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"I fear they are in such a state that they are not fit for the gentleman to see," said Lee.

“Oh, they will do to explain what I mean,” replied Madge, hurrying into the garden, followed by Cheveley. “I think we had better turn down the lane, sir,” said she; “for we may be observed here.” As soon as they had reached the lane, she gave him Lord de Clifford's letters in rotation, and watched his countenance narrowly as he read them. When he came to the one signed “ William Dale,” Cheveley's indignation rose to such a pitch, that he crushed the letter in his clinched hand as he exclaimed, “Cold blooded wretch! he would be capable of anything. Poor girl!”

“Oh, I don't wonder at your being angry, sir,” said Madge; “but here is more of it.” And she placed the letter from Lord de Clifford to Stokes in his hand.

“And who is this Richard Brindal, that he says was to marry Mary Lee ?" asked Cheveley.

" Why, my brother,” said Madge, looking down; " and I fear that is the best which can be said for him."

“ And she would not marry him, eh?"

“ Marry him! no, sir, she is too broken-hearted to marry any one; and if Dick had been an angel instead of being the rough, ungainly creature he is, she would scarcely have gratified that wicked lord so much as to help on his plot against herself.”.

"Hardly, indeed,” said Cheveley; “but look here,” and he put five pounds into her hand as he returned the letters. “You seem a good girl, and anxious to serve your friend; so say nothing of having shown me these letters. If ever I can do any good by acknowledging that I have seen them, you may depend upon it I shall not deny it.”

Madge thanked him, and promised to be silent.

As they returned to the cottage Cheveley was buried in thought. Bad as his opinion had always been of Lord de Clifford, reality had for once outstripped imagination; and if he had before pited Julia for being married to such a man, he now actually shuddered at .it; for what could not such total want of feeling, and want of principle combined, be capable of ? He knew that persons of strong passions seldom have much feeling, and therefore he had never suspected him of any; but the facts that had just come to his knowledge painted him in blacker colours than his most vivid fancy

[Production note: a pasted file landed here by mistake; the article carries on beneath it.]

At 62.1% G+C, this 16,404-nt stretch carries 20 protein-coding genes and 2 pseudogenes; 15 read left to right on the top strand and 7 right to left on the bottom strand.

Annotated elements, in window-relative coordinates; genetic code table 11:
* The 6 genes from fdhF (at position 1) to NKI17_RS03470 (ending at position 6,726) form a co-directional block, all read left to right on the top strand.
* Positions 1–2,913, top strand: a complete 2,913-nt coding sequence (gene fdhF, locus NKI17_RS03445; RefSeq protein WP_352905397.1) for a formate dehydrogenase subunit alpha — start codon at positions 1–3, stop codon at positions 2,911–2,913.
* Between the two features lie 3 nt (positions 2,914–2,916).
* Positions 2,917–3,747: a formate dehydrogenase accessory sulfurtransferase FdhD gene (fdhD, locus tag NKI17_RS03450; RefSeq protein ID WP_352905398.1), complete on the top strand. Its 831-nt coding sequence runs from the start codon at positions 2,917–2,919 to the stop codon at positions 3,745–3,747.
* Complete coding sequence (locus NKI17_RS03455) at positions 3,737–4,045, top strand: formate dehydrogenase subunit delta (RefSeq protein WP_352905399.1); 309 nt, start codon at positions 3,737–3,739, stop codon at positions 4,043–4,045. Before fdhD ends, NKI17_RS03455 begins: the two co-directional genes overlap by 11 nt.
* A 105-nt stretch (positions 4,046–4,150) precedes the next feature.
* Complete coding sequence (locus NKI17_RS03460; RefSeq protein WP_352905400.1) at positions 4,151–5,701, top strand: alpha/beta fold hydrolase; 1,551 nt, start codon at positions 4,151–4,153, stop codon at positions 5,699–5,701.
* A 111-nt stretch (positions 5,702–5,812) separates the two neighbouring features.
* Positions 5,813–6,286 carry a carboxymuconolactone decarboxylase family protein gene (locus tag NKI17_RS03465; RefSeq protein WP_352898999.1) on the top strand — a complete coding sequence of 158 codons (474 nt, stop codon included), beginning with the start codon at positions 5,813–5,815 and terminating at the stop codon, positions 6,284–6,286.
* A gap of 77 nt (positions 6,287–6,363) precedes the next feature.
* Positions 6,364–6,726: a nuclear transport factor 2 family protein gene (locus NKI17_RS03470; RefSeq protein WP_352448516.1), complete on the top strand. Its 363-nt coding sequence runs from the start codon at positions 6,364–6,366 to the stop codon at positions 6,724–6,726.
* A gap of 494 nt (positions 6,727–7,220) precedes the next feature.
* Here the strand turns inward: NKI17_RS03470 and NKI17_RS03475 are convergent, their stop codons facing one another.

could have done. It was the cold blooded, businesslike calculation of his villany that so revolted him, compared to which the sins of impulse become virtues, however deep their dye..

As they neared the cottage, the pale, blighted, but still beautiful form of Mary Lee, the silver hair and careworn look of her father, joined to the proud beauty and suppressed sorrow of Lady de Clifford in Cheve. ley's imagination, formed a group which made it well for him that Lord de Clifford was not near him at that moment. When he re-entered the cottage he was glad to find that Mary had gone away; for to have seen her again would only have distressed him still more.

“If you will have the goodness," said he to the old man," to give me a pen and ink and a bit of paper, I'll write down the address where you are to call to-morrow; and as I understand your work is at a stand-still for want of timber, this may help to purchase some,” added he, placing a fifty-pound note in Lee's hand.

“No, no, sir,” said the old man, his eyes filling with tears, “I cannot take your money till I have earned it.”

“I mean that you should earn more than this,” said Cheveley, “ so I must insist upon paying you in the way and at the time most convenient to myself."

With that good-breeding which good feeling inspires even in the humblest, he made no further objection, but bowing, merely said,

As you please, sir. May God bless you ;” and he placed the pen, ink, and paper before Cheveley, who wrote,

“Marshall, employ the bearer about every carpenter's work that is wanted, till farther orders.

« CHEVELEY. “ March 22, 18—,"

And having placed it in the old man's hand, left the cottage, amid the blessings of Lee and Madge, and the reiterated courtesies of Mrs. Stokes. As soon as he was gone, the former put on his spectacles to read the address of the place he was to go to the next day.

“I declare, it is the young Marquis of Cheveley !" said the old man.

“The Marcus of Cheveley !” screamed Mrs. Stokes. " Lor! to think as I should have been so free with a marcus!” The bare idea was so overpowering, that

Mrs. Stokes sank back in her chair: but she was not a woman long to be awed by any man, so, soon rallying, she added, “but you all saw how haffable he was, and you heerd him promise to paternise the De Clifford Harms. Well, to be sure, a marcus! Who'd have thought it? I am surprised."

"I can't say that I am," said Madge, “except that he's not a prince, for he looks like one."